“Typically it’s between the ages of 13 and 15, and it’s either cigarettes, marijuana or alcohol,” Larkins says. “Anytime you are putting anything mind altering in, you’re putting yourself at risk for addiction. Science proven. There’s no arguing.”

Still, some parents say marijuana use is “no big deal,” they “turn their heads” when their teens use it, or even use the drug themselves, Larkins says.

“If you’re an adult, we can have a different conversation,” she says. “But no teenager should be smoking weed, period. It’s going to be a game changer for them.”

What parents can do

Lauren turned to her school counselor for guidance when she had concerns about how many of her peers were using marijuana, she says.

That’s just one of the routes teens and parents can take to understand the consequences of using marijuana, as well as changing perceptions and laws around the drug, experts say.

"If a parent is concerned about their child using drugs, they should absolutely reach out for help,” Bickel says.

Pediatricians, who can screen for drug use during checkups, and county health departments are also valuable resources. The Anne Arundel County Health Department offers free educational materials as well as treatment referral and crisis response lines for families in need.

But the most important thing parents can do is talk with their children, experts say.

“Parents should never give up having really good conversations, not necessarily to educate their children about the risks but to explain their clear disapproval and give reasons for that,” Arria says. “Put a more positive spin on it and say, ‘I realize you have a lot of potential, a lot of interests you want to pursue. Drug use, alcohol use, tobacco use, it all gets in the way.’”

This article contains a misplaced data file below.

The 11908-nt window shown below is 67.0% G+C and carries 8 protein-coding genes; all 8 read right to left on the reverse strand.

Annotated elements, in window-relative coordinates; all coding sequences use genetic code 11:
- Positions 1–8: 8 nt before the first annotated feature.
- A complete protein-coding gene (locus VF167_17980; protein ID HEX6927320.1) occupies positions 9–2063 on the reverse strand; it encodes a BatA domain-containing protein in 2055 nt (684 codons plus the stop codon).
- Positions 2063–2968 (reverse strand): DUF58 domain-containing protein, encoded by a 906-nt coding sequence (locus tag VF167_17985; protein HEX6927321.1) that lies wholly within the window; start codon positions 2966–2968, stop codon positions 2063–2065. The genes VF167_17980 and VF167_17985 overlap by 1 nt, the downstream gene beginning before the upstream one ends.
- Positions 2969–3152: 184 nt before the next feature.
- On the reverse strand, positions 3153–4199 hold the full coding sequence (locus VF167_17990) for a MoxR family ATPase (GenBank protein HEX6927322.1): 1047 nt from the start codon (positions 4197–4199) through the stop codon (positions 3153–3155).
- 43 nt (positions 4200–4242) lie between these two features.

Even parents in recovery can do this, she says. There’s no need to hide their past because they can explain how they learned from it, she says.

“If parents are less vigilant or turn a blind eye toward a drug like marijuana, then their kids are more likely to get involved with it,” Arria says. “We know from research that parental supervision, knowing whereabouts and activities, total disapproval of all substances...will be protective. It’s not a guarantee, but it will be protective.”

Scornaienchi agrees. “Keep talking,” she says. “And educate yourself. Kids can do that battle with parents, try to beat them down. And parents think their kids aren’t listening. ... But I can tell you, most kids do listen. They do hear.”

Maryland's marijuana laws

In recent years, Maryland has changed some of its laws regarding marijuana possession. According to David Zwanetz, a criminal defense lawyer and partner with Shapiro, Zwanetz and Associates in Columbia, here’s where the laws stand as of May 2017:

  • Possession of 10 grams or less of marijuana is a civil infarction similar to that of a traffic ticket.
  • People under age 21 who are found to have less than 10 grams will be issued a fine and must attend a drug education program.
  • Anyone found with 10.5 grams or more could face time in jail.
  • Possession of marijuana paraphernalia and smoking marijuana in public are also civil offenses, punishable by up to a $500 fine.
  • Distribution of marijuana is a felony charge, regardless of a person’s age. So technically, any time teens share their marijuana with friends, they are committing a felony and could face up to five years in prison.

By Allison Eatough

© 2018 Chesapeake Family Life. All Rights Reserved.